Hot load Cor-bon, apples and oranges comparison.

            Super hot overpressure Buffalo Bore 357 mag loads intended for use on dangerous game as the name implies, are better suited for a 357 mag rifle in hunting applications, and such super hot loads would easily penetrate two or three 18 inch blocks of ballistic gel, once again a ridiculous apples and oranges comparison used to deny the fact that in honest apples and apples duty ammo comparison, the 357 Sig accomplishes exactly what it was designed to do by equaling or exceeding the ballistic performance of 357 mag duty ammo with comparible bullet weight and barrel length.

          • Darkpr0

            You keep telling me what a duty load is, but you have provided no third-party evidence for your claims. Not only that, but you would have to also prove that 357 ammunition which performs to my above numbers is not obtainable or is unsuitable for use in a gun. Given that I cheerfully buy Buffalo Bore and feed it through my S&W 19 (A gun which people claim has shady durability with hot loads, and yet mine eats it as happily as the lightest 38 you can find) you may find that second part somewhat difficult. If you know any game more dangerous than a human intent on your death, I’d like to hear it.

            Just for funsies, let’s go back to BBTI and have a look at some real world examples.Federal 125gr JHP as you’ve already pointed out is a preferred round. 1436 fps out of a 4″ S&W 686 vs 1367 out of a 4″ Steyr M357. Roll up to that 5.875″ Korth (most similar to my 6″ Model 19) and you are looking at 1447 fps versus 1366 for the SVI Infinity, and the automatics don’t even have cylinder gap. Is it a huge difference? No. Is the SIG equaling or exceeding the ballistic performance of 357 Mag? No. You can talk about duty ammo all you want and claim it’s this loading or that loading, it makes no difference. Duty round is whatever I feed my firearm for defense purposes, and I feed the stuff I can buy right now, from Cabela’s or wherever, as hot as I can handle.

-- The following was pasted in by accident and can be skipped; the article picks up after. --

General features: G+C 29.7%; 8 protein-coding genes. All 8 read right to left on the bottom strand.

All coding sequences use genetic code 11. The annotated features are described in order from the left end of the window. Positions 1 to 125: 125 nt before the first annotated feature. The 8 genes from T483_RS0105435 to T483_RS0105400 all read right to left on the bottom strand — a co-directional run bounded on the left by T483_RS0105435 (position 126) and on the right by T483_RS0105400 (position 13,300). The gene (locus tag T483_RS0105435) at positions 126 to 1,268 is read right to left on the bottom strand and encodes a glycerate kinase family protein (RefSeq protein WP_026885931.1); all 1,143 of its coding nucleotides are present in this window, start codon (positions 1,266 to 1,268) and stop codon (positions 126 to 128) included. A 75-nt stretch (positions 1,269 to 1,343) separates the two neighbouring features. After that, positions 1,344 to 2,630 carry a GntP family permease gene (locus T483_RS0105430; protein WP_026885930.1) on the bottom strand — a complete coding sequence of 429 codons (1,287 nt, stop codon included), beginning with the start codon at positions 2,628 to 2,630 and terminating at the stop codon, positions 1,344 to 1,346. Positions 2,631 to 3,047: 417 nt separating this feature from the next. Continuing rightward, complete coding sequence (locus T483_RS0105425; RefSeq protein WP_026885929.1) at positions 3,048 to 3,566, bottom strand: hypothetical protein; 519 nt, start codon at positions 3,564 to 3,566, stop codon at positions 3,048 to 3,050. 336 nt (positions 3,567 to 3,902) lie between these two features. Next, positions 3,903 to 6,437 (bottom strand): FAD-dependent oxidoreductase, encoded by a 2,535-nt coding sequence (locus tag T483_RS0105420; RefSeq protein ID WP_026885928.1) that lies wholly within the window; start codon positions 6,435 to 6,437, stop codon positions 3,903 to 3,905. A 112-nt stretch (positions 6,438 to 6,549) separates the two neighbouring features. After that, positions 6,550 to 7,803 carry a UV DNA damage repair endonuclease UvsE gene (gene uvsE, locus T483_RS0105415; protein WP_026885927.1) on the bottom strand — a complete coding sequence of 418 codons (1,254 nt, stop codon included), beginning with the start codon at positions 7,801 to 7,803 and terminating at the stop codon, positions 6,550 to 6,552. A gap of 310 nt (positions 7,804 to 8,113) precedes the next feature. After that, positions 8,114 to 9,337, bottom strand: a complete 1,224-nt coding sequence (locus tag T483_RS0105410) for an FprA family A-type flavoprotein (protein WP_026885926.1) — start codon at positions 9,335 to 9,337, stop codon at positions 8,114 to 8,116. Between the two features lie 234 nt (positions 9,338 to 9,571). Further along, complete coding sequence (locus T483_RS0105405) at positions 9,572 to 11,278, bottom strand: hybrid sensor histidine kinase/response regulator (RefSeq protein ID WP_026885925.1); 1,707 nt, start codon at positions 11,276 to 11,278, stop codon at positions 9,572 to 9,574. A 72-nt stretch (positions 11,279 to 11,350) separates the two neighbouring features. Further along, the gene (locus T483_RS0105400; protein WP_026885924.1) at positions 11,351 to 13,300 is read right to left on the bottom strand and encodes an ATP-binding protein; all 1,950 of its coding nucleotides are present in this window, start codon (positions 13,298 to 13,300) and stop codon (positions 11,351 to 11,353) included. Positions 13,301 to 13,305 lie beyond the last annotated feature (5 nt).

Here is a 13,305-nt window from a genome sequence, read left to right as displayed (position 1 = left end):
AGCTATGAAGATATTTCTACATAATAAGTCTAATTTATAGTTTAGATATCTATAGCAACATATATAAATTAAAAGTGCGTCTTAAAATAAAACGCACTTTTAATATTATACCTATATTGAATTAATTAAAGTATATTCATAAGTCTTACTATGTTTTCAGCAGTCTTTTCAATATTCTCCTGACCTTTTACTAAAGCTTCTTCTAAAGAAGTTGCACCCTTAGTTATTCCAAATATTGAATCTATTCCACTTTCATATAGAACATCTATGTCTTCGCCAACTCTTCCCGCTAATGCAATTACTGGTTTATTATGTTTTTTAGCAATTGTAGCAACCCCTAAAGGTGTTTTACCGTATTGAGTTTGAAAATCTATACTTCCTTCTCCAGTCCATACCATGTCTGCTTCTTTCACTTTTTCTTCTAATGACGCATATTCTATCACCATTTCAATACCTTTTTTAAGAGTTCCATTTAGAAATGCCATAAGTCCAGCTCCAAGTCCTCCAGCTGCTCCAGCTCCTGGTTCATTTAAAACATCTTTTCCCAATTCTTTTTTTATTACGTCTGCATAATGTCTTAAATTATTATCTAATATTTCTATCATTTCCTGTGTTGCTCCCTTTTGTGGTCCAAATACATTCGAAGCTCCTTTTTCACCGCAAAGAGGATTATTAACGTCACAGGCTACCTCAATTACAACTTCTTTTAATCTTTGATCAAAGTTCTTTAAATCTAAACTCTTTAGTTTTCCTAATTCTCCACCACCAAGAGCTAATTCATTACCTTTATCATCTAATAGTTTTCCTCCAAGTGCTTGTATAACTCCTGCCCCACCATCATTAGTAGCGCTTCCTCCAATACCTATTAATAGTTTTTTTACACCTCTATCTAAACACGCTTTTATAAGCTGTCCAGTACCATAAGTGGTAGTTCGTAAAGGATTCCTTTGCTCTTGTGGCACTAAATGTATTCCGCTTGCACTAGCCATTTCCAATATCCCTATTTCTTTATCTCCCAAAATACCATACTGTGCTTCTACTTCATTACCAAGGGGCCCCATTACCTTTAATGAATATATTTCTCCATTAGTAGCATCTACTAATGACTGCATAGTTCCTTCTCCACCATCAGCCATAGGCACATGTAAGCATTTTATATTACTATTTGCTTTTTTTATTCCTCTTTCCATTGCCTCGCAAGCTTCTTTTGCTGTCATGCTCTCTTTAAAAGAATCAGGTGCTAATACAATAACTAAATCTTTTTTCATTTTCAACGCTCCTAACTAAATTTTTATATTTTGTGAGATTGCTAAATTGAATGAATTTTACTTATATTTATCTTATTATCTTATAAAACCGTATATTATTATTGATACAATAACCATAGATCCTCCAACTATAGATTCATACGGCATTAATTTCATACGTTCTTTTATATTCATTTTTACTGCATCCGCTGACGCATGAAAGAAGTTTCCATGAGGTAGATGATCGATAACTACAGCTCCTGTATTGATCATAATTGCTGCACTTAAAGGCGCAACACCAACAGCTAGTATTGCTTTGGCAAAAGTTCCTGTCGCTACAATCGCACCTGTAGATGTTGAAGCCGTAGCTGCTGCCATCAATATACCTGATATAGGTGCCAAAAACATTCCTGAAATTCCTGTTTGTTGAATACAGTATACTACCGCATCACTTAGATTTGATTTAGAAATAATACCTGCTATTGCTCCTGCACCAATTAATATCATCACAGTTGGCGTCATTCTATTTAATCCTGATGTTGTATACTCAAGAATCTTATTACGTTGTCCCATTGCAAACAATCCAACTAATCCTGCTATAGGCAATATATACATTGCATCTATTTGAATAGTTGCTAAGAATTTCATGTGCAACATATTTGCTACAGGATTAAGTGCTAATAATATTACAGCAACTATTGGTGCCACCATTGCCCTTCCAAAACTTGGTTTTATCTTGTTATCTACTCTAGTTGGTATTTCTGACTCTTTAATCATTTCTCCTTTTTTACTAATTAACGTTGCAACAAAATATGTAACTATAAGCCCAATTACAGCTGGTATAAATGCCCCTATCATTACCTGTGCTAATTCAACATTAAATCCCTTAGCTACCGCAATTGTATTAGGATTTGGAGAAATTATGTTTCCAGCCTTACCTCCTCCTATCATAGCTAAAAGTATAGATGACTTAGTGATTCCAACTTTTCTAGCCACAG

While the point about overpenetration may be true, keep in mind also that there are plenty of light ball, hot-loaded rounds in the 125 gr area (even by Buffalo Bore). That goes a fair way into keeping overpenetration under control. If you’re absolutely terrified of overpenetration despite the potential for obstacles, armor, and bone, you can load yourself some Lehigh Maximum Expansion or Controlled Fracture projectiles to make use of that delightful energy budget. Personally, I don’t really feel the need. I like the knowledge that if somebody is threatening me, the penetration afforded by my choice of round allows me to threaten areas behind obstacles which would otherwise be impermeable to rounds which give up a ton of penetration because it gives better results on ballistics gel tests.

            You are claiming that 357 SIG matches/betters 357 Mag numbers. The numbers I have access to say that is not the case. 357 SIG can probably pushed further, the Mag has had many long years to be pushed (Good ol’ Elmer). But for right now, I don’t have evidence that supports your position effectively.

          • Ted Unlis

            Darkpro, you’re obviously clueless about the history 357 Sig and why it was created to begin with, I doubt any of the following will temper your denial and obstinance, but never the less.

            (1) When the 357 mag 4″ revolver was the preferred handgun of LE, the preferred duty ammunition for those weapons was a 125gr JHP in the 1250 to 1300 fps range as a result of ballistic testing actual LE experience to arrive at an optimal load with sufficient penetration and expansion balanced with recoil.